Stephen Karlson (shkarlson) wrote in 50bookchallenge,
Stephen Karlson

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I've long been a fan of Henry Petroski, with a recent review of The Book on the Bookshelf and a much-delayed (I found promises of a review as early as June 2005) review of Pushing the Limits, and I read a number of his other books long before I started Cold Spring Shops. Now comes Small Things Considered: Why There Is No Perfect Design, and an enthusiastic Book Review No. 17. Turn to page 4.
[The engineer] pointed out the primary purpose of most things is to perform a function, and because the goals of aesthetics, user friendliness, and doing a job effectively can be in conflict, economics often becomes the referee.
Indeed. Go to page 10.
Some engineers even define the creative aspect of engineering as "design under constraint," to emphasize that what engineers do is always tied to the reality of the world and of the budget.
Minimize wx subject to y = f(x), forsooth.  Now go to page 13.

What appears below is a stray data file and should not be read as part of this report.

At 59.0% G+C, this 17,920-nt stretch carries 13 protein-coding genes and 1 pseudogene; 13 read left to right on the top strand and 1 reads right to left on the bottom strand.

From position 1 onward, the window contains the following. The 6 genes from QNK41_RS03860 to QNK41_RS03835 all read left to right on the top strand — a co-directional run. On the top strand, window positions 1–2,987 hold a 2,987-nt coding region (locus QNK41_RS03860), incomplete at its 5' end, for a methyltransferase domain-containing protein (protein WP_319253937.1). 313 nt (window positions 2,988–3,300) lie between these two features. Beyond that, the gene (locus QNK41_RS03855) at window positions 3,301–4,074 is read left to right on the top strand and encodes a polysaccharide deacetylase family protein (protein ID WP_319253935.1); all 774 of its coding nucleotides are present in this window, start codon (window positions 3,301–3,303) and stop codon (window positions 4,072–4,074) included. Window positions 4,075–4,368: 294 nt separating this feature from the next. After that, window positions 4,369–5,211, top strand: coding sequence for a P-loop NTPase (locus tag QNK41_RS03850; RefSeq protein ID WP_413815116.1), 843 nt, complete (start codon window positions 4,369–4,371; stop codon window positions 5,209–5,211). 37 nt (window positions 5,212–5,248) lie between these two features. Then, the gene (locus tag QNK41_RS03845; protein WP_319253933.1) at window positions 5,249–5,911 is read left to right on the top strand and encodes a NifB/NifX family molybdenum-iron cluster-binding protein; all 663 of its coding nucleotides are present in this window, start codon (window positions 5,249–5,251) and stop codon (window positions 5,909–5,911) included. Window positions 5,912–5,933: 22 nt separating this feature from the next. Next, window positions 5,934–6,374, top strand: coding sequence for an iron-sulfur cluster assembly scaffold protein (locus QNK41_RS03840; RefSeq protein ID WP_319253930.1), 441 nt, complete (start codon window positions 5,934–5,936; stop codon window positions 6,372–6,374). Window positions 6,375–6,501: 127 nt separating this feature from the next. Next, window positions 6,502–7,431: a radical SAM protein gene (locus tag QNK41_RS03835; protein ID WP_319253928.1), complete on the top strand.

Choices must be made among the conditions that satisfy the constraints.
The rest is commentary. Page 27.
Robert Frost once said that he would "as soon write free verse as play tennis with the net down." Designing without constraint would be like playing baseball without fences or foul lines. Designing without choice would be like negotiating a maze with no alternative routes. Designing without compromise would be like having your cake and eating it too. Designing without fault is impossible. The result would not be of this world.
Incentives matter: the disposable paper cup is a substantial public health improvement on the communal mug, even in a Soviet juice dispenser where it's kulturny to rinse the mug before you put it back; but it was the prospect of profit that lead to the Dixie Cup.

Institutions matter: sport-utility headlights blind U.S. motorists because in the absence of a specific prohibition on high-mounted headlights, the design is permissible, but in France the absence of a specific permission for high-mounted headlights means there are none. Good stuff, well-written. Read and understand, particularly if you dream of the perfectibility of human institutions.

(Cross-posted to Cold Spring Shops.)
Tags: economics, technology

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